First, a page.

June 19, 2024
The Giants have hit fewer balls at 110+ mph than all but one other team — and two players alone on the Atlanta Braves.

ATLANTA — Take a look at the leaderboard of how often all 30 MLB teams record balls in play at 110 mph or harder. Now scroll, and scroll, and scroll. Past the Mets and the Padres and the Dodgers. Keep going, beyond the Royals, the Rockies and the A’s.

In 29th place: the San Francisco Giants.

Heliot Ramos’ home run last Saturday was their 21st such event of the year, fewer than any team but the Washington Nationals.

Simply put, the Giants don’t hit the ball very hard.

As for how much that matters, and its correlation to MLB’s worst offense for going on two months, it depends who you ask.

“Always,” manager Gabe Kapler said.

But, hitting coach Justin Viele said, “we’re not chasing it.”

Six games in the next 10 days against the Atlanta Braves will provide somewhat of a test case.

Eleven players around the league have hit more balls at 110-plus mph than the Giants have as a team, and two of them — Ronald Acuña Jr. and Matt Olson — populate Atlanta’s lineup. As a team, nobody hits the ball harder — or scores more runs — than the Braves, who have twice as many balls in play at 110 or hotter (166) than the next-closest club and eight times more than the Giants.

Kapler’s answer came in response to a question about the Giants’ sinking batting average on balls in play and how their inability to punish the baseball has played a factor. Since the start of July — a 40-game sample size — no team in the league has had less success when they make contact than the Giants’ .260 rate.

“It’s almost never exclusively just, ‘Hey, we’ve had some bad luck,’” Kapler said. “We hit the ball harder, we’re going to have more luck on balls in play.

“Balls on play that are moving faster will move through the infield faster and they’ll be caught less. You hit a ball 100 mph in the gap that an outfielder tracks down, if you hit it 107, he might not catch it. So, the harder you hit the ball, the better. The trajectory with hard-hit balls, the more likely you’re going to hit homers and doubles. It’s usually a combination of those two things when you have low BABIP.”

But there’s no getting around this point, raised by Viele.

“There’s a lot of good hitters that don’t have top-end max exit velocities,” he said.

The Marlins’ Luis Arraez, who was flirting with .400 for a while, ranks in the bottom 10% league-wide in max exit velocity. In his final season, Buster Posey’s average exit velocity was in the 35th percentile.

Look no further than Wilmer Flores, who has been far and away the Giants’ most productive hitter this season. The hardest ball he hit this season was 108.7 mph, the lowest maximum exit velocity of any qualified Giants hitter, and 94% of the league is hitting the ball harder, on average.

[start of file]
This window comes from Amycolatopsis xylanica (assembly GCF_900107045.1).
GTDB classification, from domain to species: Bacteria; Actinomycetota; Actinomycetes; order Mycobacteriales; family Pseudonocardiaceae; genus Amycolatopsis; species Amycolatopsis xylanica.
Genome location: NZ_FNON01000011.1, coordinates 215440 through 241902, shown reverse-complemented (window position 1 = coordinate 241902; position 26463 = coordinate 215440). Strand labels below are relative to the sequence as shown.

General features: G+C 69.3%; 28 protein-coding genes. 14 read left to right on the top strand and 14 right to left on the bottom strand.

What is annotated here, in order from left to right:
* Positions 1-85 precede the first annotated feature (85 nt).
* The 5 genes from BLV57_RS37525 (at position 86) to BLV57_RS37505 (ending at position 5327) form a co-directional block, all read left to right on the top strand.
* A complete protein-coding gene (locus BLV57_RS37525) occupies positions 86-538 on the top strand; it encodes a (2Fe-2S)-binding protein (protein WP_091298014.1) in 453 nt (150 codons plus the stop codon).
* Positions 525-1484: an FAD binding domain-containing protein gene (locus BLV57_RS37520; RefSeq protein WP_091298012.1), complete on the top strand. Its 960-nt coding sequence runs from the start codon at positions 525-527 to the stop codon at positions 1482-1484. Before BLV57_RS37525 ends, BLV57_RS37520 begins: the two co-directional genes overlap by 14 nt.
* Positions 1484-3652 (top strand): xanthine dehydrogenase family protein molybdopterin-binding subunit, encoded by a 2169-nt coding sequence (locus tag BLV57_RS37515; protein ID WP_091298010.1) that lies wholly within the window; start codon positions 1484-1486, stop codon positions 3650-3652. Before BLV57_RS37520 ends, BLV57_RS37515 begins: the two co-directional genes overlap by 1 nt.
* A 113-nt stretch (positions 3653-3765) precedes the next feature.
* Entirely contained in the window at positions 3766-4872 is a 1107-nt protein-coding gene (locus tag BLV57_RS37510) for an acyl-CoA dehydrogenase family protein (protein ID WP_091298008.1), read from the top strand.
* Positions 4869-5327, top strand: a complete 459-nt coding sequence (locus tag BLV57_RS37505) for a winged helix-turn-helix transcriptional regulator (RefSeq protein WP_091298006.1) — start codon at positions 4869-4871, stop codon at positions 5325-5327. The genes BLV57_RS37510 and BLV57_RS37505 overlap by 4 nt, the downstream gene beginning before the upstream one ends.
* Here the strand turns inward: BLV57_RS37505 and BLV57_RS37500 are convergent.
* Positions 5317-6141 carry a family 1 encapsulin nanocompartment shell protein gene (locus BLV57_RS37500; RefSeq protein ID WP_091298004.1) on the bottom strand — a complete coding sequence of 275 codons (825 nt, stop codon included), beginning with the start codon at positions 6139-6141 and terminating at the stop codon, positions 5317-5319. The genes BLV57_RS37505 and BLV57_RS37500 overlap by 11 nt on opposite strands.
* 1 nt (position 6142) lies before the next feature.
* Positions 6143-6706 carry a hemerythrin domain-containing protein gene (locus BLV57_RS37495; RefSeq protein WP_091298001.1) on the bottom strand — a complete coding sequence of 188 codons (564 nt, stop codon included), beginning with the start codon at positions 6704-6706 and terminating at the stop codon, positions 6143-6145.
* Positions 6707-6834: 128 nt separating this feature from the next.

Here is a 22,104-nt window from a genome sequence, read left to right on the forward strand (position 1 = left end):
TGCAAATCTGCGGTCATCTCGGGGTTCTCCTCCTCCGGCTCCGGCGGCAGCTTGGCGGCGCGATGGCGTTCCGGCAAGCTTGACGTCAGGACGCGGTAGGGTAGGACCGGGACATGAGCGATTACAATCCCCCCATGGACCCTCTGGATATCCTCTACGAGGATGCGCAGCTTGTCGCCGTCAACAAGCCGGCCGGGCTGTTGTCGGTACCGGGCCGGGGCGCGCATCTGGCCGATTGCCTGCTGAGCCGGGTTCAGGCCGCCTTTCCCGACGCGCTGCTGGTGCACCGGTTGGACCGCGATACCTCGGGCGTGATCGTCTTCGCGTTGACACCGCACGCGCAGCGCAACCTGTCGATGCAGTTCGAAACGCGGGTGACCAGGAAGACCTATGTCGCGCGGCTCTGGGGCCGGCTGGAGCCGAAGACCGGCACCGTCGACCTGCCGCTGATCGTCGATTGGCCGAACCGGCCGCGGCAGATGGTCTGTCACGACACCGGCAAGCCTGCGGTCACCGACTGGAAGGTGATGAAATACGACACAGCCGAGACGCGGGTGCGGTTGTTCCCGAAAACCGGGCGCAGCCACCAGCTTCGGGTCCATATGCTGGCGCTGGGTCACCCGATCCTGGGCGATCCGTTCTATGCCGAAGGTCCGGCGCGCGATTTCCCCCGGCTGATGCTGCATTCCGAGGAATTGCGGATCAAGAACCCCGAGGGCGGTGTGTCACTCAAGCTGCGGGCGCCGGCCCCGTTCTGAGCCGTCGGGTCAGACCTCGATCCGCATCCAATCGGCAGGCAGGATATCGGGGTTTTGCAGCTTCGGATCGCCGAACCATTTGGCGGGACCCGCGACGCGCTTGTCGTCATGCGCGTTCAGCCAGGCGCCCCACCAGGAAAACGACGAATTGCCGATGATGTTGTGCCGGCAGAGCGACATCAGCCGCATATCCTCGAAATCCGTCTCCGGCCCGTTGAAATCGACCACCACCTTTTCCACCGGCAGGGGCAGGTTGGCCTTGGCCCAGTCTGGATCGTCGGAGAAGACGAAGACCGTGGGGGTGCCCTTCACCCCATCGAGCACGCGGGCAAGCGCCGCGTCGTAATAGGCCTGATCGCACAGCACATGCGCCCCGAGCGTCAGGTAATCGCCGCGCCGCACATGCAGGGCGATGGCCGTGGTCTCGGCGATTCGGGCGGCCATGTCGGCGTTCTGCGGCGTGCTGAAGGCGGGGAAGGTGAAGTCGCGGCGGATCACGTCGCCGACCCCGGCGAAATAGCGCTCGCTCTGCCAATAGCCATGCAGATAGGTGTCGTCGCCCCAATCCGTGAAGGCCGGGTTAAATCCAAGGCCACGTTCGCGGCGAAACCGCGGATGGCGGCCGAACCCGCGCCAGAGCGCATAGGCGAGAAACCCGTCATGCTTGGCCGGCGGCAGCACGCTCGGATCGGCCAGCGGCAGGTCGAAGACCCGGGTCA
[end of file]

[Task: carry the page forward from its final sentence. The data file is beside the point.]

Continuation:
“If you hit it hard, great. But for me it’s how often you hit it hard,” Flores said. “I’m good with hitting it 95 every time on the sweet spot. For me it’s how consistent you can hit the ball hard. Not as hard but on average, it’ll be better results. If you can hit it hard and often, you’ll get good results. Kind of like Acuña.”

The official definition for a hard-hit ball, according to Statcast, is one that leaves the bat at 95 mph or harder.

The Giants fare slightly better there, occurring on 39.7% of their balls in play, but that still ranks 19th in the majors.

Their more favorable measures incorporate launch angle, which Viele believes is more teachable.

They rank 16th in sweet spot rate, or the amount of times they connect with a ball at a trajectory between 8 and 32 degrees. And they are tied for 11th in how often they “barrel” a pitch up, in other words, balls struck at least 98 mph and with a launch angle between 0 and 50 degrees.

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“There’s some guys that hit 113 (mph) and everyone’s like, wow, 113! But it’s a one-hopper to the shortstop or a one-hopper to third base,” Viele said. “It’s like, that doesn’t do anything. That means your swing path is probably a little bit off or you were off timing or whatever. I’d rather have guys control their launch than chase exit velos. Because I think when you chase exit velos, if I hit off the tee right now and we had a radar, my highest exit velos would be ground balls to third.”

If you ask Viele, when it comes to top-end exit velocity, some guys have it, and some don’t.

That would explain why two players — Ramos (three) and Joc Pederson (eight) — account for the majority of the Giants’ balls at 110-plus mph, while the aforementioned group of 11 mashers make up nearly a quarter of those ultra-hard-hit balls around the league this season.

“I think there’s guys who hit it hard and there’s guys who don’t hit it as hard and you just try to take good swings because when you’re on time and you take a good swing out in front of the plate, generally you’re going to hit the ball hard,” he said. “You know that with Joc and Ramos, they hit the ball hard. They have big engines and they have the speed in their swing when they do impact the ball, it’s not gonna be 105, it’s gonna be 110-115. And then there’s some guys that just have an end range, and that’s based on who they are. A lot of it is based on bat speed, too. If you naturally have a ton of bat speed, you’re gonna hit the ball hard when you connect.”

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